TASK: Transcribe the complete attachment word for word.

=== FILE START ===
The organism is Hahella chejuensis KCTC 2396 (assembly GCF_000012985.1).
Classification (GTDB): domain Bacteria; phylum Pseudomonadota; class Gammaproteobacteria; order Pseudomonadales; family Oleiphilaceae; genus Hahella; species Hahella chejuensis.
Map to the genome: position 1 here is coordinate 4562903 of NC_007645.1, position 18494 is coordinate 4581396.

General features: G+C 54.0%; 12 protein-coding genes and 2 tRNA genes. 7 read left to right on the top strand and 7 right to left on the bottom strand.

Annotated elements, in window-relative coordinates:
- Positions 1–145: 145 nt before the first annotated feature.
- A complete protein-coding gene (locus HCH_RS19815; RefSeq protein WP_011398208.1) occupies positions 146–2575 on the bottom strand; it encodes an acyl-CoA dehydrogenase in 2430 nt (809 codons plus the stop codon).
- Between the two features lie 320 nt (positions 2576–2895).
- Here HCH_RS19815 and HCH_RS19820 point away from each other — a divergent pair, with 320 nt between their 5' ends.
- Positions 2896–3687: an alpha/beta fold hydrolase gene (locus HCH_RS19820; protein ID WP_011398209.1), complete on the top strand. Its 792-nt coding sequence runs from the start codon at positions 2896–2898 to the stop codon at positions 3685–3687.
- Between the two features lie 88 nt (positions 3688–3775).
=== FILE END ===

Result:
The organism is Hahella chejuensis KCTC 2396 (assembly GCF_000012985.1).
Classification (GTDB): domain Bacteria; phylum Pseudomonadota; class Gammaproteobacteria; order Pseudomonadales; family Oleiphilaceae; genus Hahella; species Hahella chejuensis.
Map to the genome: position 1 here is coordinate 4562903 of NC_007645.1, position 18494 is coordinate 4581396.

General features: G+C 54.0%; 12 protein-coding genes and 2 tRNA genes. 7 read left to right on the top strand and 7 right to left on the bottom strand.

Annotated elements, in window-relative coordinates:
- Positions 1–145: 145 nt before the first annotated feature.
- A complete protein-coding gene (locus HCH_RS19815; RefSeq protein WP_011398208.1) occupies positions 146–2575 on the bottom strand; it encodes an acyl-CoA dehydrogenase in 2430 nt (809 codons plus the stop codon).
- Between the two features lie 320 nt (positions 2576–2895).
- Here HCH_RS19815 and HCH_RS19820 point away from each other — a divergent pair, with 320 nt between their 5' ends.
- Positions 2896–3687: an alpha/beta fold hydrolase gene (locus HCH_RS19820; protein ID WP_011398209.1), complete on the top strand. Its 792-nt coding sequence runs from the start codon at positions 2896–2898 to the stop codon at positions 3685–3687.
- Between the two features lie 88 nt (positions 3688–3775).